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Three-day lent of the St. Thomas Christians .
Fr. Bijo Kochadampallil speaks on three-day lent of the St. Thomas Christians with Dr. Joseph J. Palackal, CMI
This conversation on Mūnnu nōmbu (Malayalam, three-day lent/fast) of the St. Thomas Christians is a useful resource for researchers on the history of Indian Christianity, Eastern Syriac liturgy, as well as Syriac music. The three-day lent consists of fasting, prayers, readings, chants, and genuflections with an all-embracing theme of repentance. The time frame of three days is in reference to the time prophet Jonah spent inside the belly of the whale, during his reluctant mission to Nineveh to announce the message of repentance (Jonah 2:1-11). The prayers and chants are taken from the Hudra (book of the Hours in Syriac). The observance of the three-day fast/lent takes place in the form of a preparation (18 days) before the great fast/lent leading up to Easter. It is not yet clear at what point in history the St. Thomas Christians in Kerala adapted this pious practice of the Syriac Christians in West Asia. We have several documents from the sixteenth century indicating how the Portuguese missionaries were surprised by the asceticism associated with this ritual of the St. Thomas Christians. Until the second half of the nineteenth century, most of the Syriac churches of the St. Thomas Christians observed the three-day lent. At present, only the Assyrian Church of the East (Thrissur) and the Knanaya communities follow the tradition. During this period, the Syriac prayers and chants were translated into Malayalam. The Malayalam versions of the hymns are set to the original melodies associated with the Syriac texts. My interest in this topic increased during a conversation with Fr. Saneesh at the Damasceno College in Rome, on 18 March 2017 (I was at the College to conduct a one-day seminar on the Syriac heritage of the Syro Malabar Church). Fr. Saneesh shared his experience of conducting the service for the Knanaya community in Rome (the video includes except from the recording of the service on 5 February 2016). I had already recorded songs of the three-day lent in the Assyrian Church of the East in Thrissur in 1996, during fieldwork for my doctoral dissertation. I intend to upload those melodies on the CMSIndia channel in the near future.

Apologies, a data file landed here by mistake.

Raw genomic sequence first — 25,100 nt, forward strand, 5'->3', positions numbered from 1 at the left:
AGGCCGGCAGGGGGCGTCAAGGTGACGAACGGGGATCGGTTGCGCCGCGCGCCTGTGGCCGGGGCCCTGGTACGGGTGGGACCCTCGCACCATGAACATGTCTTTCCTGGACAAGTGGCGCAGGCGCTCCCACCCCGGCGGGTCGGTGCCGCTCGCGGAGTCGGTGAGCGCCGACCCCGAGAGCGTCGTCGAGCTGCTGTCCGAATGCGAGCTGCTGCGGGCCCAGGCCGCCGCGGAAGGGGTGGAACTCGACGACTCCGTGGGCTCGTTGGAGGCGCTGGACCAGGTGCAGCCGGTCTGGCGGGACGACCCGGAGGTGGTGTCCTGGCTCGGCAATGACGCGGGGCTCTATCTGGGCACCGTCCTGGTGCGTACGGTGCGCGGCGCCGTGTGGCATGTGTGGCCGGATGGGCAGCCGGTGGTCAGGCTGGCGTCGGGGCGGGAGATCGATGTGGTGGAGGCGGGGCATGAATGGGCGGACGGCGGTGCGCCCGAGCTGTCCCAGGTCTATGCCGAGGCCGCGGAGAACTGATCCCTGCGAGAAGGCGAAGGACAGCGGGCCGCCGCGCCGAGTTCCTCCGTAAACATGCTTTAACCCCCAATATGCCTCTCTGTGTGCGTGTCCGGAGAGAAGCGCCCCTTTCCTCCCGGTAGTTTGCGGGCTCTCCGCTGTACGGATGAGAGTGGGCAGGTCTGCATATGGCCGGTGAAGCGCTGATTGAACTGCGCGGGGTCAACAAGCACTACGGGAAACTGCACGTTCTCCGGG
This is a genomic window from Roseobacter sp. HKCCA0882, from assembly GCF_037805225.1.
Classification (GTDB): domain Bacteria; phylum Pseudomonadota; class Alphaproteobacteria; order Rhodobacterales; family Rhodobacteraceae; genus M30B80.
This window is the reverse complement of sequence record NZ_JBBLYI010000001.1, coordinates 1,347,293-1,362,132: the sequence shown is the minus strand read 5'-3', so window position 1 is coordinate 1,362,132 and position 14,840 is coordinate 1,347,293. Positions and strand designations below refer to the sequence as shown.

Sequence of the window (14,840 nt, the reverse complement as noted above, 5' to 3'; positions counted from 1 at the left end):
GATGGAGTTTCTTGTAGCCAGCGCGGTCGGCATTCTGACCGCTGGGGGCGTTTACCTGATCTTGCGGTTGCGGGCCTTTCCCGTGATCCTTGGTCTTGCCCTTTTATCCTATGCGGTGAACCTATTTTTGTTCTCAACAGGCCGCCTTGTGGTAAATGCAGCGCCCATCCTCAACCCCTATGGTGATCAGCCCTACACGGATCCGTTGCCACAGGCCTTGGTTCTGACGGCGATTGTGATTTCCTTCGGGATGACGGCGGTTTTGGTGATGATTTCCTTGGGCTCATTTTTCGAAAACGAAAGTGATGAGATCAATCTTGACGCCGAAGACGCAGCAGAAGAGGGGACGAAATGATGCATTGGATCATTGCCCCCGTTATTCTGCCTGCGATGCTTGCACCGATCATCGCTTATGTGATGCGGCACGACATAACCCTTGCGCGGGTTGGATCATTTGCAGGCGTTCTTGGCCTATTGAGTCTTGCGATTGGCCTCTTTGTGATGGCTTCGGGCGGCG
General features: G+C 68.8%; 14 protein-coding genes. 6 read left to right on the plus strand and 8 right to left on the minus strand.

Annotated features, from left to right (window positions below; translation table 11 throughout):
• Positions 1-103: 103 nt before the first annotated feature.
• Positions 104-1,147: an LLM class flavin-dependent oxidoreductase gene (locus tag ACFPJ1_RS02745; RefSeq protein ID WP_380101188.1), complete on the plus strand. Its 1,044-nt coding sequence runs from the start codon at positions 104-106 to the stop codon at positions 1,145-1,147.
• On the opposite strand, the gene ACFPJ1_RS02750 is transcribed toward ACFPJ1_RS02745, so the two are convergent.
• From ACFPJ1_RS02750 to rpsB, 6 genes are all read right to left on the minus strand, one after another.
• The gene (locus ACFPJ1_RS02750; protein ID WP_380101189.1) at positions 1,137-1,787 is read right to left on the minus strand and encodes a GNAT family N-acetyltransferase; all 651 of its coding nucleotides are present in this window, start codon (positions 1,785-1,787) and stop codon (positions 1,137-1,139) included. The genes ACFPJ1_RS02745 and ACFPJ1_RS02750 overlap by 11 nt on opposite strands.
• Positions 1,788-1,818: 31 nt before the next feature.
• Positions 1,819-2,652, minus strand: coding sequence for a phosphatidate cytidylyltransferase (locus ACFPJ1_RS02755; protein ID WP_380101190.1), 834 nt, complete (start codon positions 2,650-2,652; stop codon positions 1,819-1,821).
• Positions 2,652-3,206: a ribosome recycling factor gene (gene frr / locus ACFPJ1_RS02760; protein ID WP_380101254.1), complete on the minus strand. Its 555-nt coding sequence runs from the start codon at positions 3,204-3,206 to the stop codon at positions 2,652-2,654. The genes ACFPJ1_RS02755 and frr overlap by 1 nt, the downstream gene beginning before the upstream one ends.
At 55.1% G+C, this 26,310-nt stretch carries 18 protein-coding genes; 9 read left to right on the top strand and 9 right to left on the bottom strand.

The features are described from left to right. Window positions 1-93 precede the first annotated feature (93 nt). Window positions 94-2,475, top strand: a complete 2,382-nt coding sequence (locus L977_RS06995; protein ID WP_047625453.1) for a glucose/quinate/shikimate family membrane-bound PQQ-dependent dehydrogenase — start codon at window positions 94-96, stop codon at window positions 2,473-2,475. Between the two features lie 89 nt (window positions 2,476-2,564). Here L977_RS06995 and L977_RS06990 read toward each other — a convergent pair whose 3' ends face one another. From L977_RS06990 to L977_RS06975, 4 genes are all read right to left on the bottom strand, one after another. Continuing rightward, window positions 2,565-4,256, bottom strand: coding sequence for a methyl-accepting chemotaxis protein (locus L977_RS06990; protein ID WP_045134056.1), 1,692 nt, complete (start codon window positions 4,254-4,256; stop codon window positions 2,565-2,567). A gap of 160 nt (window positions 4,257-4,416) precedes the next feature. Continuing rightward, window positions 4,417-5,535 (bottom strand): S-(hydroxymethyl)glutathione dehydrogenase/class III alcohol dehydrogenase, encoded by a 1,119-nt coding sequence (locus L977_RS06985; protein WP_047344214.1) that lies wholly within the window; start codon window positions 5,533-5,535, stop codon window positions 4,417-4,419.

The following questions may be useful for future researchers.
How similar or different are the melodies of the Malayalam version from the original Syriac version?
How similar or different are the melodies available in the recorded versions from the Knanaya community and the Assyrian Church of the East ? How similar or different are the melodies from those of the Hours and Qurbana?
Do the Chaldean Christians in West Asia continue the tradition? If yes, how similar are the texts and music from those of the St. Thomas Christians in India?
What are the reasons for the gradual disappearance of this tradition from the Syro Malabar community in the second half of the nineteenth century?
Answers to these and other questions might enhance our understanding of the Christian musical history in India. Meanwhile, we are grateful to Fr. Bijo Kochadampallil for sharing the fruits of his studies so far on this topic. Meanwhile,
- Vellian, Jacob. 2005. “Prayer at the Foot of the Open-Air Cross at Kaduthuruthy in Connection with the Three-Day Fast.” In Marganitha Kyananaitha Knanaya Pearl. Edited by George Karukaparambil. Kottayam. Jyothi Book House. 437-441.
- Three-day lent prayers in Rome:
- Kaduthuruthy Valiyapalli Purathu Namaskaram:
Joseph J. Palackal
2 October 2017